An Arabian proverb states, "Every day of your life is a page of your history."

For the Soldiers of the 1st Infantry Division, those pages date back nearly 94 years when the division, commonly known as the "Big Red One," was formed.

More than 80 senior leaders of the 1st Inf. Div., accompanied by local Fort Riley community leaders, traveled to Chicago, Ill., March 6 to 9 to participate in a Senior Leaders' Conference at the 1st Division Museum at Cantigny Park.

The conference was designed to allow the attendees the opportunity to not only review the rich history of the division featured in the museum, but also to evaluate the recent experiences that occurred during the deployment of the division's headquarters to Iraq that concluded in January.

"This is ... a remarkable museum and we thought this would be a great place for us to come, offsite from Fort Riley, and reassemble much of the team that served together in Iraq, including some of our other government agency friends and those who've already changed station to other assignments," said Maj. Gen. Vincent Brooks, commanding general of the 1st Inf. Div. and Fort Riley "This is history that lives. This provides an opportunity to look ahead and look backward and capture lessons from our recent experiences and then to chart a course for the next four to five years for the Big Red One."

The 1st Division Museum, located on 500 acres of grounds known as Cantigny Park, features military equipment and statues honoring the division, as well as the former home of the late Col. Robert McCormick, who named the facilities after a life defining battle, the Battle of Cantigny in France, the first American victory during World War I.

The grounds now house the division's museum, which features displays of every major conflict the BRO has served in. served as a commander in the Big Red One during World War I.

"Other than Fort Riley, there is no other place more important to the Big Red One (than Cantigny Park)," said Paul Herbert, the museum's executive director. "We're proud of the great tradition of having military at Cantigny. It's more than a museum; it's an active, live, relationship with the museum and the Big Red One."

During their visit to the museum, the leaders participated in working groups that focused on such topics as Family concerns during deployments, communication between units serving in theater and at home and partnerships with Fort Riley's local communities.

"Not everybody was on the same page during this last year (when the division's headquarters deployed). There are all these pieces of the puzzle that may or may not fall into place. Fort Riley's influence is far greater than just Junction City or just Manhattan or even the other surrounding communities," said Ben Bennett, Geary County commissioner. "I think now we have a better understanding of why there were some communication problems between the communities and the fort."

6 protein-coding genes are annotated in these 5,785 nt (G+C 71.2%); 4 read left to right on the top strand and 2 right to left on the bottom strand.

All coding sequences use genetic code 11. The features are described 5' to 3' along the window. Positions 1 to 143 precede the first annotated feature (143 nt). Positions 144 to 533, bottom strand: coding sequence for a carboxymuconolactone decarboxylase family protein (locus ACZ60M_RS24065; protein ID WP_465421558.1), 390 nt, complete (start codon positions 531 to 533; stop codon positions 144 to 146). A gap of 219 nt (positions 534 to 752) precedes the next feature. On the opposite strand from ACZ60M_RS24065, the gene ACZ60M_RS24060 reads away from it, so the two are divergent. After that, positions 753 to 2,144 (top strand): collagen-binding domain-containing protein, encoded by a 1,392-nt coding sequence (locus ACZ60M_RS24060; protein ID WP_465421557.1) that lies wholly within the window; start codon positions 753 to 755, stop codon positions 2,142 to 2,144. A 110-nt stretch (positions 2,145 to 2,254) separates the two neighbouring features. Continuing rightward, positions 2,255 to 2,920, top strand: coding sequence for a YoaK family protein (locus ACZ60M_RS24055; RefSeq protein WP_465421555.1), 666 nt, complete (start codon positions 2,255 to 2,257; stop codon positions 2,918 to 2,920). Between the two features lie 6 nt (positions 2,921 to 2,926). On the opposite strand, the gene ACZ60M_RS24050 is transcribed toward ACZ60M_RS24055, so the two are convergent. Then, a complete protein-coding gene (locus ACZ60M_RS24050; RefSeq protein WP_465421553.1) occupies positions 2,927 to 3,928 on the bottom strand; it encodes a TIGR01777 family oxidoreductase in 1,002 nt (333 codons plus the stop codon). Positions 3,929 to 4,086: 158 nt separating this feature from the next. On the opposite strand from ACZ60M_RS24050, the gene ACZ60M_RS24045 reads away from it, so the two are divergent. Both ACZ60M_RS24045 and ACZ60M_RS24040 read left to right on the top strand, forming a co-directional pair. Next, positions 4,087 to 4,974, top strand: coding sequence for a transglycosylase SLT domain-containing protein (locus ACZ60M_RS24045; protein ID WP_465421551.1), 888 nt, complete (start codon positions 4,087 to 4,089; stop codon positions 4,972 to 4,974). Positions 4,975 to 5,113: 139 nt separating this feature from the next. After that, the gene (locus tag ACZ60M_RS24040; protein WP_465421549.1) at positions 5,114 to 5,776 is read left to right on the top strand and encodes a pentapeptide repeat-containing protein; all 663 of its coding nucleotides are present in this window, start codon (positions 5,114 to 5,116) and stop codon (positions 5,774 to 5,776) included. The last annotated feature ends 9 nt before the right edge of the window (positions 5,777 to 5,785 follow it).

In keeping with the rich history of the division that the museum honors, the unit's leadership donated several artifacts from its recent deployment to the museum, including a flag that was flown over the top of the division headquarters and rocket shells the unit recovered after attacks.

The "Victory Five" participated in the museums program, 'A Date with History' on the last evening of their visit.

Normally featuring live discussions with authors, historians and special guest speakers, the forum featured the division's top leaders providing personal accounts of the deployment and fielded questions from the attendees.

For 12-year-old James Imundo, who plans on one day joining the military, the chance to listen to the leaders about the deployment and meet with Brooks as well as Brig. Gen. David Petersen, the division's deputy commanding general - rear, the experience was one he will remember for years to come.

"This has been a great experience for him," said James' mother, Kim. "Getting to talk personally with the generals and hearing about their experiences during the deployment meant a great deal to him."

Whether it was reviewing artifacts that are nearly a century old or discussing topics that occurred within the past year, the division's senior leaders took away valuable lessons to help build a bigger and brighter future for their historic unit.

"Right now our mission is to reset and prepare for our next mission, but we've just come off a great deployment in southern Iraq," Brooks said. "Every deployment, for a unit, is an addition to the history that already exists ... to come back and renew our friendships and relationships and deposit our piece of history at (the 1st Division Museum); it has just been a tremendous experience."